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John Inserra
John Inserra
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Guest Statute in Nebraska is Constitutional

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The Nebraska Supreme Court ruled the guest statute constitutional in the case of Le v Lautrub.

Section 25-21,237, as amended in 1981, controls this case. Section 25-21,237 provides:

The owner or operator of a motor vehicle shall not be liable for any damages to any passenger or person related to such owner or operator as spouse or within the second degree of consanguinity or affinity who is riding in such motor vehicle as a guest or by invitation and not for hire, unless such damage is caused by (1) the driver of such motor vehicle being under the influence of intoxicating liquor or (2) the gross negligence of the owner or operator in the operation of such motor vehicle.
For the purpose of this section, the term guest is hereby defined as being a person who accepts a ride in any motor vehicle without giving compensation therefor but shall not be construed to apply to or include any such passenger in a motor vehicle being demonstrated to such passenger as a prospective purchaser. Relationship by consanguinity or affinity within the second degree shall include parents, grandparents, children, grandchildren, and brothers and sisters. Should the marriage of the driver or owner be terminated by death or dissolution, the [affinal] relationship with the blood kindred of his or her spouse shall be deemed to continue.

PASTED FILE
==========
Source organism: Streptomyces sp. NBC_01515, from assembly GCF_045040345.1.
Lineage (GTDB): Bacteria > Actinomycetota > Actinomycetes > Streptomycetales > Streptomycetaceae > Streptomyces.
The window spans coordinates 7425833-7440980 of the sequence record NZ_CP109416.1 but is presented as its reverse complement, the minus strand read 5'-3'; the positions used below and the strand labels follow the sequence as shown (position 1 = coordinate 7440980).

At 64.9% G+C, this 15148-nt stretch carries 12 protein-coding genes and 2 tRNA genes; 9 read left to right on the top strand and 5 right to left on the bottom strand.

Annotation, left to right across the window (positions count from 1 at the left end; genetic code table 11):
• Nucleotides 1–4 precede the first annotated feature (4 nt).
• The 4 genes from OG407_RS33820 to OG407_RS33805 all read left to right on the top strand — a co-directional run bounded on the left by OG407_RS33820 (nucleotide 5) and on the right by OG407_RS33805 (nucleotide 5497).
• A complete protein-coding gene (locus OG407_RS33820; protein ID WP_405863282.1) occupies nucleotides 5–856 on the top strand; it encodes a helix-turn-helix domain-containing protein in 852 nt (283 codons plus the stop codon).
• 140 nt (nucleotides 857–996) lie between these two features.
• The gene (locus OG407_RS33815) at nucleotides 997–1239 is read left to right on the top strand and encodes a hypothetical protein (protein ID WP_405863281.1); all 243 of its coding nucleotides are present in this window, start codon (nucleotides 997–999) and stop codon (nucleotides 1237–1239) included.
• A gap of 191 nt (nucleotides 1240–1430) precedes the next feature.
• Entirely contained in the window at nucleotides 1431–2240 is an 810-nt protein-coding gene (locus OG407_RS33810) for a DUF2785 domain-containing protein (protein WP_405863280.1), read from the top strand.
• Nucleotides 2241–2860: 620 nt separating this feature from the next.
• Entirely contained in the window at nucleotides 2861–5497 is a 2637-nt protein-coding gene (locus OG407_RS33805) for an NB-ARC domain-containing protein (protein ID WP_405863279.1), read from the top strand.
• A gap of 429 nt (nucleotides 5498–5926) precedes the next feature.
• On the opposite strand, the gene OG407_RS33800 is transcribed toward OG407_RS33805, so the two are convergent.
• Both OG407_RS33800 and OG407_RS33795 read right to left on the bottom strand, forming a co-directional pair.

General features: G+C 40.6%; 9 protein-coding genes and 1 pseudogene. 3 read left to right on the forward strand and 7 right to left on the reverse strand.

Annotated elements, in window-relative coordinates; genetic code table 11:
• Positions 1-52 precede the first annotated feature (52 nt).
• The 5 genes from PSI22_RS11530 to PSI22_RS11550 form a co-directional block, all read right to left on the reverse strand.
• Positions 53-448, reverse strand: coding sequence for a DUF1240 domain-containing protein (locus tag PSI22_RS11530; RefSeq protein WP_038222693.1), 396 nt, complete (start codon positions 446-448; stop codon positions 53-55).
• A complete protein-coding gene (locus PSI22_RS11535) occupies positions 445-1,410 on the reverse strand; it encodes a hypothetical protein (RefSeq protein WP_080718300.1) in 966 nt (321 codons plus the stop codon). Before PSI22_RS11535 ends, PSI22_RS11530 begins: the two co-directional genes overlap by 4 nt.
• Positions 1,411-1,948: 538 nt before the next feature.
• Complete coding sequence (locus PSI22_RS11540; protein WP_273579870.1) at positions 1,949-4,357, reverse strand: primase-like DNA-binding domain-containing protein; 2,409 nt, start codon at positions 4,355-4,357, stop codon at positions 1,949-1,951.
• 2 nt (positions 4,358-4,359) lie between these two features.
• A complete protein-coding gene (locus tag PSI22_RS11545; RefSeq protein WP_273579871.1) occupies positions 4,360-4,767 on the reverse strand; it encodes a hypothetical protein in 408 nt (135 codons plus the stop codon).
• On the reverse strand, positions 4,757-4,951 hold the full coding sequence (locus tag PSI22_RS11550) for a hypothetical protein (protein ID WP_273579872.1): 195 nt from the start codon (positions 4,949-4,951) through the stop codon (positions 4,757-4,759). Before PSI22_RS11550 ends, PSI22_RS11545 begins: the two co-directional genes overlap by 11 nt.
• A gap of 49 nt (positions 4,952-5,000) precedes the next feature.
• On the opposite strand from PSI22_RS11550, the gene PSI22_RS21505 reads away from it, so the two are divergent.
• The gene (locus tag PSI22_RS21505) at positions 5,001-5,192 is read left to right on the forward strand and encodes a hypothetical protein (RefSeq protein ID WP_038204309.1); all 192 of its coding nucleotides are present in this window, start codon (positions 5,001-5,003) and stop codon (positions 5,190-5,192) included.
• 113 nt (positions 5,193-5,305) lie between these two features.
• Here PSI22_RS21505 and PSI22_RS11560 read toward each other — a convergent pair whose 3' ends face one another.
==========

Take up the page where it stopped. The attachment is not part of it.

The argument made by the injured person was that the statute violates the equal protection clause of Nebraska Constiution by singling out a class of individuals from a group without any legitimate governmental purpose. It was alleged that passengers in vehicles as a whole are entitled to bring a negligence lawsuit against a driver, but relatives who are passengers cannot do so. The court found :

we conclude that § 25-21,237 does not violate the equal protection clause of the Nebraska Constitution. In our cases prior to 1981 concluding that the guest statute was constitutional under an equal protection analysis, the primary legitimate governmental interests behind the guest statute were identified as “the promotion of hospitality, and the prevention of fraud and collusion.”

There were dissents filed to this opinion.